Sunday, December 19, 2010

Good Without Aslan?

One of the latest salvos in the seasonal squabbles between atheists and Christians came as more "good without god" ads have gotten pasted onto the sides of buses in Texas. This is a reprise of ads run last year in London, but given that Texans gets a bit more riled when they think you're messin' with their Jesus, it's been testier.

The default response from certain wings of Christianity when asked if you can be good without God is, of course, no.  Typically, our response has to do with folks not being saved, that nothing good can exist in folks who haven't proclaimed Jesus as Lord and Savior.  Unless you fall at the foot of The Bleedy Bloody Cross All Spattered With Gore (Hymn number 42 in the Really Old Hymnal), you're just S.O.L.  That's Salvation Out of Luck, kids.

More smugly erudite Jesus folks get into the philosophy of it, going back to teleology, ontology, and the purpose of Plato's Euthyphro Dilemma to make the case that without an noncontingent ground, there can be no meaningful definition of the good.  Lord have mercy on me, a smug and erudite sinner.

Whether you get all orthodox with the former, me...tend to obscurely think the latter, things can still get testy and self-righteous.  Which defeats the purpose of the whole Jesus thing.

What strikes me, in this season when yet another Narnia movie has been released, is how far the faith has wandered from the openness to the Good you can find on the green fields of Narnia.  I don't intend to see the latest movie, not in the theatres.  The Lion, the Witch, and the Wardrobe was passable, even if it leaned too heavily on the CG.  Prince Caspian just plain old bit as a movie.  Portraying Caspian as a smoldering Latin studmuffin was waaaay too much.  And it was appallingly dull, both loud and plodding.

Now the whole franchise has been sold off by Disney, with the rights transferred over to Fox.  The reviews don't make it seem worth my while, particularly given that for the first time, some significant liberties have been taken with C.S. Lewises narrative.  As a Narnian fanboy, I find this annoying.  The point of those liberties is to make it more overtly "faith-oriented," and to fold in even more martial imagery.  Given that Rupert Murdoch now owns the rights to the story, that's no surprise.  So...I'll wait until it's on BluRay.  Or not.  More likely I'll catch it in snippets as I pan through the channels on cable in six months.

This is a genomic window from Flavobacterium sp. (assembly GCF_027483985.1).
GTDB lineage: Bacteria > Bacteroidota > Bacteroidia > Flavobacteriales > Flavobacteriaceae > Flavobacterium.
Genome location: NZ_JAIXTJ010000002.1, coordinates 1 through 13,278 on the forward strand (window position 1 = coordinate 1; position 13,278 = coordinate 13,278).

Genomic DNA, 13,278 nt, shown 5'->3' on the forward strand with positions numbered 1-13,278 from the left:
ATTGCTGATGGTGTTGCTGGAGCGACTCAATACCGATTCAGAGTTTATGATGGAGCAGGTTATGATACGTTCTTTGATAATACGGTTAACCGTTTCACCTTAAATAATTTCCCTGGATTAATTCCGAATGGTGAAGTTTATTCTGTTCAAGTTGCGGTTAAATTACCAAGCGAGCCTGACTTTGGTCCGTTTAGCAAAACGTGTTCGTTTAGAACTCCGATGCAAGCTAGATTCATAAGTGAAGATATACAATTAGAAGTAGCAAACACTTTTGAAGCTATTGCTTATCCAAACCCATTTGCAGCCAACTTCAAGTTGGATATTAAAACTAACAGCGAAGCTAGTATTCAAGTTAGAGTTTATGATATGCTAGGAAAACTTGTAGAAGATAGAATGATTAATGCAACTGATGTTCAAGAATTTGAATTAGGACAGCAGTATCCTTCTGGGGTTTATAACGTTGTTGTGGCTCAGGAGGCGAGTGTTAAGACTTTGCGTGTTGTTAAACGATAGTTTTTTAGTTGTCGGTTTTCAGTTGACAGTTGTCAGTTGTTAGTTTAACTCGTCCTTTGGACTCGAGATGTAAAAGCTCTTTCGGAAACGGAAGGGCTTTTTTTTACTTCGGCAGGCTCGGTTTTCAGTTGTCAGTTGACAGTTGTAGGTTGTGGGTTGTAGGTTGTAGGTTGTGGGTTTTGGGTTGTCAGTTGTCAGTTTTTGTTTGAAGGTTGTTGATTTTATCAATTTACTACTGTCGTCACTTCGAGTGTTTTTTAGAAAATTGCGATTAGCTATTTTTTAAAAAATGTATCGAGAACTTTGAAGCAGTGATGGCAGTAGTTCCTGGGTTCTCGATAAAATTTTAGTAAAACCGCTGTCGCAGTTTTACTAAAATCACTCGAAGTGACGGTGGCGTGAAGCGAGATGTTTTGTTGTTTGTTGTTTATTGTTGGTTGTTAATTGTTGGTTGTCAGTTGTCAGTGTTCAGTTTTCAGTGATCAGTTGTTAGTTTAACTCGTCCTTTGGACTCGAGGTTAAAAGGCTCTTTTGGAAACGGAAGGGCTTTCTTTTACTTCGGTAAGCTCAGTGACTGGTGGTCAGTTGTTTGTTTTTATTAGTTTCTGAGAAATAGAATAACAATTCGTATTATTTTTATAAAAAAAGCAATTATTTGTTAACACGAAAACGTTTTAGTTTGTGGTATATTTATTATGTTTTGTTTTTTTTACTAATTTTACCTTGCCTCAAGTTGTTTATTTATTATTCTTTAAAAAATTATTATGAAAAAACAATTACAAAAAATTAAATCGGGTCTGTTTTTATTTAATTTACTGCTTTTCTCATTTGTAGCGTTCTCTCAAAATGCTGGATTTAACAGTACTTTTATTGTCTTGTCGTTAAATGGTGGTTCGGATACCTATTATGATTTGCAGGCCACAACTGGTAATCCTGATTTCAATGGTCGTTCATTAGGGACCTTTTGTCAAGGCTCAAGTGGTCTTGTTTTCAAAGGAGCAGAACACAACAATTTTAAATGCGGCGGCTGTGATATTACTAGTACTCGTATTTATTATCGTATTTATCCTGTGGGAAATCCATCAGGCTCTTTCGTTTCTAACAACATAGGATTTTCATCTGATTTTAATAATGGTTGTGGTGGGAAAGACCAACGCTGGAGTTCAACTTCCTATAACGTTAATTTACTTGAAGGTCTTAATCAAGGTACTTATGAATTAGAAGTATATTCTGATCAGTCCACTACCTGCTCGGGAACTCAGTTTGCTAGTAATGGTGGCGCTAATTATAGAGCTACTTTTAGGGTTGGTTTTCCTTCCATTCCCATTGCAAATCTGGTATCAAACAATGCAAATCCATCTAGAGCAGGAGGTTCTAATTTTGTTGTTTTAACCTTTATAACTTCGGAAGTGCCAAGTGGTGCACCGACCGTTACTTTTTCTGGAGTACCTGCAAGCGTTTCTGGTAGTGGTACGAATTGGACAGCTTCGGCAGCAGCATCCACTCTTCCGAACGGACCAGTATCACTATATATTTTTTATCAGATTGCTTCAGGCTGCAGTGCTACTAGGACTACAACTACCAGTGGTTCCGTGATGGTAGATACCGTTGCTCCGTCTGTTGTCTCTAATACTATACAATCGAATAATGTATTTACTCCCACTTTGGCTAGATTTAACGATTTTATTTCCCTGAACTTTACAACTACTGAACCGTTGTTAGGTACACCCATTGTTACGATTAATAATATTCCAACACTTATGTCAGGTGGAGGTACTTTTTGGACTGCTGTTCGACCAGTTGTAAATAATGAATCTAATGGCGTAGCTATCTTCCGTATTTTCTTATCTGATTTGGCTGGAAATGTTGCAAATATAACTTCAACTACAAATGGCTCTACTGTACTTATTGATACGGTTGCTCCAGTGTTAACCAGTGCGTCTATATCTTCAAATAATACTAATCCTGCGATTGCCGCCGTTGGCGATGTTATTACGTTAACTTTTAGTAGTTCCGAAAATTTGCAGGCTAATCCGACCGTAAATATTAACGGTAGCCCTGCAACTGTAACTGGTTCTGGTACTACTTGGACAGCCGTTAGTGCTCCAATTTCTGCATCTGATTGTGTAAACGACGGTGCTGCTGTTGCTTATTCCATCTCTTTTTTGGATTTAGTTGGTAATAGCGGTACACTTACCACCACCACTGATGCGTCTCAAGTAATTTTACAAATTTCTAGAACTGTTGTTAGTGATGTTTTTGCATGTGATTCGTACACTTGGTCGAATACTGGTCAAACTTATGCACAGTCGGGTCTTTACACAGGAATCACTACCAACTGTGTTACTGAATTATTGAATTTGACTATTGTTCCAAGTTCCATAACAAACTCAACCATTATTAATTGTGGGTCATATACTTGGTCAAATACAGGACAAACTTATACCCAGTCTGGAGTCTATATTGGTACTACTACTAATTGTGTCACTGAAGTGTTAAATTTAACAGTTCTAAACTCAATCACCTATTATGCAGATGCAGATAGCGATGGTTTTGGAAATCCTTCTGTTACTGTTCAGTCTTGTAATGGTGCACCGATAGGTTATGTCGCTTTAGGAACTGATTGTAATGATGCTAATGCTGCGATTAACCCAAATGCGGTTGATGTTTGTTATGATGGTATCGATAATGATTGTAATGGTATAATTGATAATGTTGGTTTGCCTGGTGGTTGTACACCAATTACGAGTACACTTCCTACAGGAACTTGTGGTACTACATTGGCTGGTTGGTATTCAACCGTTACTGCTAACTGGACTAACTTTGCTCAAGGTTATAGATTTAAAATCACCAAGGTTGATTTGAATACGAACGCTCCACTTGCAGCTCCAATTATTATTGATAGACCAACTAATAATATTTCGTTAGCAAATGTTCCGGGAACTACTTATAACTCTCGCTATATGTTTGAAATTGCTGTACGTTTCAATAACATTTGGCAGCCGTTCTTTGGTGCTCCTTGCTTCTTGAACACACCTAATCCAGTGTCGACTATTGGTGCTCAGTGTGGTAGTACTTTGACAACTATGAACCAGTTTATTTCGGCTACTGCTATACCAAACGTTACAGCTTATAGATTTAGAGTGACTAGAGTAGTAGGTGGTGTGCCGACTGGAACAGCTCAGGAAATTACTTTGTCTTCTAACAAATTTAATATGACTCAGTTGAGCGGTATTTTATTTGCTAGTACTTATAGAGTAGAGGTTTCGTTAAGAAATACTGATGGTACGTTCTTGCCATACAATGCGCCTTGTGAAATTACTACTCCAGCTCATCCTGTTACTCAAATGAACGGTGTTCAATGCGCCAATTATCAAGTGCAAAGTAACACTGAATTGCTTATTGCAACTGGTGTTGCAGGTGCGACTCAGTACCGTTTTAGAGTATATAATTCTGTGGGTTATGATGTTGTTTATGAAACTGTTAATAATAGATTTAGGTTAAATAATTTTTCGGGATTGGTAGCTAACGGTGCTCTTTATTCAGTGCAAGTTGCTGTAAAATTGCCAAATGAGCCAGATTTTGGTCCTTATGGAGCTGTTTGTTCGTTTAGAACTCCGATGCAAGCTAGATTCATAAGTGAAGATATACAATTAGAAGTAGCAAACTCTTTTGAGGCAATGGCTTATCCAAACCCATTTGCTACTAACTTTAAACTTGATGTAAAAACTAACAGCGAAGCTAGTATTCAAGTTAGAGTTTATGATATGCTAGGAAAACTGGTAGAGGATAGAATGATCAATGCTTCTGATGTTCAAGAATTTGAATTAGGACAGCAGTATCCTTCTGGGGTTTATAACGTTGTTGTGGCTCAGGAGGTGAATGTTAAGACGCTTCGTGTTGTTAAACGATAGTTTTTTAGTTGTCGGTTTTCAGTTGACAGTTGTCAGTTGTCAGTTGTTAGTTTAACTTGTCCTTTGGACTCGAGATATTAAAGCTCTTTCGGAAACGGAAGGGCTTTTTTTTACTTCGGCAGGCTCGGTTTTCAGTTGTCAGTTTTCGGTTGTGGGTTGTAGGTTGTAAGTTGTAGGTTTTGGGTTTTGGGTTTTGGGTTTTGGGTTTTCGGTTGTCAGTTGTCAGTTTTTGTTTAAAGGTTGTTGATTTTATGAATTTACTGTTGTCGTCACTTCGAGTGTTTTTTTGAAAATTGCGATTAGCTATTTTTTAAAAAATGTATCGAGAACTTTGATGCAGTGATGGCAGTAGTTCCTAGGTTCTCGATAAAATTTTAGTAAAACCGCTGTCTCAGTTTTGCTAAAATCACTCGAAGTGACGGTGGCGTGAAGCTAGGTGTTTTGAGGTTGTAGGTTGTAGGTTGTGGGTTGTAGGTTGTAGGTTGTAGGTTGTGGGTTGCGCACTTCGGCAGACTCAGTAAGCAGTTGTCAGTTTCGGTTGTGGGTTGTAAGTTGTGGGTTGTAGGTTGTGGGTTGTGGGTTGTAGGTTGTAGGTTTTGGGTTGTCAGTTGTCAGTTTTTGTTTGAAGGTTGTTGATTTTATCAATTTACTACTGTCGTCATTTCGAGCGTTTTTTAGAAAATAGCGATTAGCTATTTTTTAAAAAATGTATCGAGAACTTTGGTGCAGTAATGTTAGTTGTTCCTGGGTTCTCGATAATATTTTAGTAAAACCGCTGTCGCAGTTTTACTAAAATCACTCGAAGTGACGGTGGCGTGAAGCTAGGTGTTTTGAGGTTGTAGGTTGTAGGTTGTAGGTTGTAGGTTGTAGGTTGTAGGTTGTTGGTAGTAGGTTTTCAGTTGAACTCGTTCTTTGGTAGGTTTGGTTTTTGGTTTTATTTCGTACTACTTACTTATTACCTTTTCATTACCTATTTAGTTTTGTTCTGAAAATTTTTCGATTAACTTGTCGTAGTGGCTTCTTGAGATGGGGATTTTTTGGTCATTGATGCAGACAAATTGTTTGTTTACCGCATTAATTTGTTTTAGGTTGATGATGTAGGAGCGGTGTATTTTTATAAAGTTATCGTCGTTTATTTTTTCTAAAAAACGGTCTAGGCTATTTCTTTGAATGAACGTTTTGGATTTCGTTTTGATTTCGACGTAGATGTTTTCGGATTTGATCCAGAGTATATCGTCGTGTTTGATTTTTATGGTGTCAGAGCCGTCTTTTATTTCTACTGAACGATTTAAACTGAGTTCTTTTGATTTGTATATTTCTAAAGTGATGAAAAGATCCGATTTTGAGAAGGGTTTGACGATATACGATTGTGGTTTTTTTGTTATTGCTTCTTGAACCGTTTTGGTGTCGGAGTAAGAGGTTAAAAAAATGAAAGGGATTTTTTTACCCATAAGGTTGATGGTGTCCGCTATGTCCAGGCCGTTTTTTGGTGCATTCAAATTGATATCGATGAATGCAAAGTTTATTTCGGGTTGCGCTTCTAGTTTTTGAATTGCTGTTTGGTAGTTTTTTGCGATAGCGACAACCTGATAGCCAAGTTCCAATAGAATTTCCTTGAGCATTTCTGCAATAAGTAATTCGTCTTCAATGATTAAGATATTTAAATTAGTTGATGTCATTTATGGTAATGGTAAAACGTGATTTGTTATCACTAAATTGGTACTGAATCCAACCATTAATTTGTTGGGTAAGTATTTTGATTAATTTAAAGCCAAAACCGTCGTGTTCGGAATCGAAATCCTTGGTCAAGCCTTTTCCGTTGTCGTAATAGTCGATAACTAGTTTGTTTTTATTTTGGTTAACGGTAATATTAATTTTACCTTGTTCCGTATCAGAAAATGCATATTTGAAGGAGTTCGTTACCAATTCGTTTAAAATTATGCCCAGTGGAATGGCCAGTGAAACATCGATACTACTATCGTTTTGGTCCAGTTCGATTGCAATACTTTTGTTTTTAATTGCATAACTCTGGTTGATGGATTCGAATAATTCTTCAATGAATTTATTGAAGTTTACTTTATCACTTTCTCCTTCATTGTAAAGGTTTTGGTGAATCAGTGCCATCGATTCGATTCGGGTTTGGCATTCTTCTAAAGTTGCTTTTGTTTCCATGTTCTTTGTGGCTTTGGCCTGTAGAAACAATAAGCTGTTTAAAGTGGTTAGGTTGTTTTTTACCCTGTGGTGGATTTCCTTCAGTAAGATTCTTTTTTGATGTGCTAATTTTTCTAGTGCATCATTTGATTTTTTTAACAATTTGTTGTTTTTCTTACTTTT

In the Narnia books, though, it's clear that C.S. Lewis understood that goodness and overt statements of faith weren't always the same thing.  Narnia is a place far more willing to see the good in folks who might not have an orthodox grasp on Aslan.  Three characters from Narnia typify this attitude.

There is, for instance, the noble-if-a-tick-snooty war charger Bree, the eponymous horse from The Horse and His Boy.  Bree is quite convinced that Aslan the Lion is some sort of metaphor, certainly not a lion, representing some greater truth or reality or person, about which not much can be definitively known.  He'd be quite comfortable in an Episcopalian stable.   He is proven wrong, of course, and ends up feeling like an idiot.  But even in his liberal erudite smugness, he remains firmly and incontrovertably in the camp of the good.

Perhaps there's hope for me yet.

There is the red dwarf Trumpkin, who makes an appearance in Prince Caspian, is referenced in Dawn Treader, and is still kickin' around in The Silver Chair.  In Prince Caspian, Trumpkin is an atheist.  Or an "A-Aslanist."  Or perhaps..because "humanist" doesn't work for dwarves...just plain old "Narnian."  He believes that Aslan is a myth, an old wife's tale, and a superstition.  From his dwarvish practicality, he can see no reason that such a being actually ever existed, and he repeatedly and explicitly says as much.  He is, nonetheless, a strong, hearty, tireless, and cheerful supporter of Narnia.  When Aslan does arrive, Trumpkin gets tossed in the air a bit, but with love.  Even before Trumpkin's tossing, he's one of the good guys.  He's on the right side.

Finally, there is Emeth, the honorable young Calormene Lord from The Last Battle.   Emeth is an infidel, who worships the great and terrible Tash.  Here, Lewis makes his most pointed defense of the existence of the good outside of the bounds of the orthodox "us."  Even though Emeth has his whole life only ever worshipped Tash, his encounter with Aslan does not end up with him being kibble.  Instead, C.S. Lewis tells us that Emeth's noble life, while done in the service of Tash, nonetheless count as a life lived to the honor of Aslan.

As Aslan puts it, "...I and he are of such different kinds that no service which is vile can be done to me, and no service which is not vile can be done to him."   That which is self-evidently good, noble, right and true belongs to God.  Period. Given that that name "Emeth" means "Truth" in Hebrew, Clive Staples is clearly making a point here. 

Despite many conservative Christian's embrace of Lewis for the wonderful, joyous and articulate way he proclaims Christian faith, his is not the stuff of rigid orthodoxy.  Lewis speaks a more gracious truth, one a far sight better than the shrill and closed-hearted literalism that seems to govern this benighted age. 

Ah well.  Even if he's wrong, I can imagine fewer folks I'd rather share a circle in the fundamentalist hell with than C.S. Lewis.